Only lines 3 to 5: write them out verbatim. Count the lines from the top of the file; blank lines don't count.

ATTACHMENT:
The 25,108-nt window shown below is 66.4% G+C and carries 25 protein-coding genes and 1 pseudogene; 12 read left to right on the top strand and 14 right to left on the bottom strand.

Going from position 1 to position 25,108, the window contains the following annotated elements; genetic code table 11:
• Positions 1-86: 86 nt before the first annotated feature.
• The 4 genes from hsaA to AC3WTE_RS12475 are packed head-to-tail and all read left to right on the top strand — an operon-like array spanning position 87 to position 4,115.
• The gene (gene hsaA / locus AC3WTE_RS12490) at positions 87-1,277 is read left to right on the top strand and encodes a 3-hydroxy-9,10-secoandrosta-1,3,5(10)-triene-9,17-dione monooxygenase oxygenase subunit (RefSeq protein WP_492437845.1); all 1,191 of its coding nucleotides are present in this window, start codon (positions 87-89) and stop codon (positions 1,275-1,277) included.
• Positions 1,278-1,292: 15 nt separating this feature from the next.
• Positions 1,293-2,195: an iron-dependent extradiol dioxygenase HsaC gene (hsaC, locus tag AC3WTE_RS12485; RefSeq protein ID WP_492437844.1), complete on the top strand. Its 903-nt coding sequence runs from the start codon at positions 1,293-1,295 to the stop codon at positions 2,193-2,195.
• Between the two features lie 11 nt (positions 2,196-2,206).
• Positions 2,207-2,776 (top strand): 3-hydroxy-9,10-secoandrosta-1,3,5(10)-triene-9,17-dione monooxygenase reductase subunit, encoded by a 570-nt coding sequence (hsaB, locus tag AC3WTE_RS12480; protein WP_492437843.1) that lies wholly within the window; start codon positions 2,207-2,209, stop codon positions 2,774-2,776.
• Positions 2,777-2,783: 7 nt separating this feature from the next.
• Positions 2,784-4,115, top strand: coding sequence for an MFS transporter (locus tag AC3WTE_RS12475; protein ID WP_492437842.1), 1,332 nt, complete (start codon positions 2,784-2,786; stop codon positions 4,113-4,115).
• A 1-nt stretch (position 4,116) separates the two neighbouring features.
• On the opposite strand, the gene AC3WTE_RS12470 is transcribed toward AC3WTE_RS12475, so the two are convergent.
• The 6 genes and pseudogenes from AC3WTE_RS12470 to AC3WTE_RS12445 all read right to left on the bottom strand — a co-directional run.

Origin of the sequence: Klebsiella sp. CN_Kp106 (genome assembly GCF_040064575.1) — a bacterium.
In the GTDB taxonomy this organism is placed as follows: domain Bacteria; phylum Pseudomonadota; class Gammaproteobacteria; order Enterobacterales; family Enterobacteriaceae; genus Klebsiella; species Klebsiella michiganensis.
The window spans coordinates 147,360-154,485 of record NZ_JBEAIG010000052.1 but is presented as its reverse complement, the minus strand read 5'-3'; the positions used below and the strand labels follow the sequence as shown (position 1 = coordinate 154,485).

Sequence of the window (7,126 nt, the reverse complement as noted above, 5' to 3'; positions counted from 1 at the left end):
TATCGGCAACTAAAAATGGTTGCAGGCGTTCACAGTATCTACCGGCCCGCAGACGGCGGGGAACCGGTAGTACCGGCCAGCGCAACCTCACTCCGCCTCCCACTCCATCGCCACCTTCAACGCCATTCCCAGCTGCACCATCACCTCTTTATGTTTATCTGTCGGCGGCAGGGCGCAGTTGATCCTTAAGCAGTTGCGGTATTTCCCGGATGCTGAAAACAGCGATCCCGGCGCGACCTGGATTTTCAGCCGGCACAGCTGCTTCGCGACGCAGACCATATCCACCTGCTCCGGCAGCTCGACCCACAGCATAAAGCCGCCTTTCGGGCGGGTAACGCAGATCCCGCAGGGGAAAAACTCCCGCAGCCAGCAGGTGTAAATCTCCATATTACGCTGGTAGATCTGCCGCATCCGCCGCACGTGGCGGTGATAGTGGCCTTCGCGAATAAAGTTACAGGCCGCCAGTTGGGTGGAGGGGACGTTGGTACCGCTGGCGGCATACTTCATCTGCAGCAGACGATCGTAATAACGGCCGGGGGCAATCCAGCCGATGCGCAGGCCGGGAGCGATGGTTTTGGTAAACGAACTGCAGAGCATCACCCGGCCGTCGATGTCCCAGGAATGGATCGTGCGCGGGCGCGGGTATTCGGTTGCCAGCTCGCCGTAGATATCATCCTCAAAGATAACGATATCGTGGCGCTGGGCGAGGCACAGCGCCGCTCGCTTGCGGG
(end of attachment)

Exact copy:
• Positions 1-86: 86 nt before the first annotated feature.
• The 4 genes from hsaA to AC3WTE_RS12475 are packed head-to-tail and all read left to right on the top strand — an operon-like array spanning position 87 to position 4,115.
• The gene (gene hsaA / locus AC3WTE_RS12490) at positions 87-1,277 is read left to right on the top strand and encodes a 3-hydroxy-9,10-secoandrosta-1,3,5(10)-triene-9,17-dione monooxygenase oxygenase subunit (RefSeq protein WP_492437845.1); all 1,191 of its coding nucleotides are present in this window, start codon (positions 87-89) and stop codon (positions 1,275-1,277) included.